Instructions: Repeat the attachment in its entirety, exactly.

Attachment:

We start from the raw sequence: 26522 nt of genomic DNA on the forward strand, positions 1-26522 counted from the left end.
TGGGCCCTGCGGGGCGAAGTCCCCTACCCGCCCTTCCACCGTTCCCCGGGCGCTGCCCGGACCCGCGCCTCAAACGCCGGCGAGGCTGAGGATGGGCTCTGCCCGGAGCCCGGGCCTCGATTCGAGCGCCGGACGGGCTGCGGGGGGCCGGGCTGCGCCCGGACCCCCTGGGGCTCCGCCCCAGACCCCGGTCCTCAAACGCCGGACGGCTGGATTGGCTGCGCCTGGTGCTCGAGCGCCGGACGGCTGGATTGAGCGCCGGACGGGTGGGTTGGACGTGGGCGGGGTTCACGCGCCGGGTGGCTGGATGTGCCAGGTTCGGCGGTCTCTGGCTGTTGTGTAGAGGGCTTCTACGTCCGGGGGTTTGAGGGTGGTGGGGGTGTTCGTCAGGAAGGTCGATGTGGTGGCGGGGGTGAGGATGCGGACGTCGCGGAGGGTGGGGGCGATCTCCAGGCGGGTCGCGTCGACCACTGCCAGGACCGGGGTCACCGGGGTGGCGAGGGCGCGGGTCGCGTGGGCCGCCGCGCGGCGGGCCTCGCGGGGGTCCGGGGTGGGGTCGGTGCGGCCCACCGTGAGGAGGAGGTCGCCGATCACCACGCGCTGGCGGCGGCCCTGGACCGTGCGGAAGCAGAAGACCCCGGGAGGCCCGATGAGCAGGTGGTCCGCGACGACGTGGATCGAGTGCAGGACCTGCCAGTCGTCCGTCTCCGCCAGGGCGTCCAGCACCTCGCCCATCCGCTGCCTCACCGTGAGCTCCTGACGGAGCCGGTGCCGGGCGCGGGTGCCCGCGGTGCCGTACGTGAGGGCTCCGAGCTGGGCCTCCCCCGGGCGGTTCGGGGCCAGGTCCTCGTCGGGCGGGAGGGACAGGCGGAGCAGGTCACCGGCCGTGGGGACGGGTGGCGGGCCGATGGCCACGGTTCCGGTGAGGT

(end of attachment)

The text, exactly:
We start from the raw sequence: 26522 nt of genomic DNA on the forward strand, positions 1-26522 counted from the left end.
TGGGCCCTGCGGGGCGAAGTCCCCTACCCGCCCTTCCACCGTTCCCCGGGCGCTGCCCGGACCCGCGCCTCAAACGCCGGCGAGGCTGAGGATGGGCTCTGCCCGGAGCCCGGGCCTCGATTCGAGCGCCGGACGGGCTGCGGGGGGCCGGGCTGCGCCCGGACCCCCTGGGGCTCCGCCCCAGACCCCGGTCCTCAAACGCCGGACGGCTGGATTGGCTGCGCCTGGTGCTCGAGCGCCGGACGGCTGGATTGAGCGCCGGACGGGTGGGTTGGACGTGGGCGGGGTTCACGCGCCGGGTGGCTGGATGTGCCAGGTTCGGCGGTCTCTGGCTGTTGTGTAGAGGGCTTCTACGTCCGGGGGTTTGAGGGTGGTGGGGGTGTTCGTCAGGAAGGTCGATGTGGTGGCGGGGGTGAGGATGCGGACGTCGCGGAGGGTGGGGGCGATCTCCAGGCGGGTCGCGTCGACCACTGCCAGGACCGGGGTCACCGGGGTGGCGAGGGCGCGGGTCGCGTGGGCCGCCGCGCGGCGGGCCTCGCGGGGGTCCGGGGTGGGGTCGGTGCGGCCCACCGTGAGGAGGAGGTCGCCGATCACCACGCGCTGGCGGCGGCCCTGGACCGTGCGGAAGCAGAAGACCCCGGGAGGCCCGATGAGCAGGTGGTCCGCGACGACGTGGATCGAGTGCAGGACCTGCCAGTCGTCCGTCTCCGCCAGGGCGTCCAGCACCTCGCCCATCCGCTGCCTCACCGTGAGCTCCTGACGGAGCCGGTGCCGGGCGCGGGTGCCCGCGGTGCCGTACGTGAGGGCTCCGAGCTGGGCCTCCCCCGGGCGGTTCGGGGCCAGGTCCTCGTCGGGCGGGAGGGACAGGCGGAGCAGGTCACCGGCCGTGGGGACGGGTGGCGGGCCGATGGCCACGGTTCCGGTGAGGT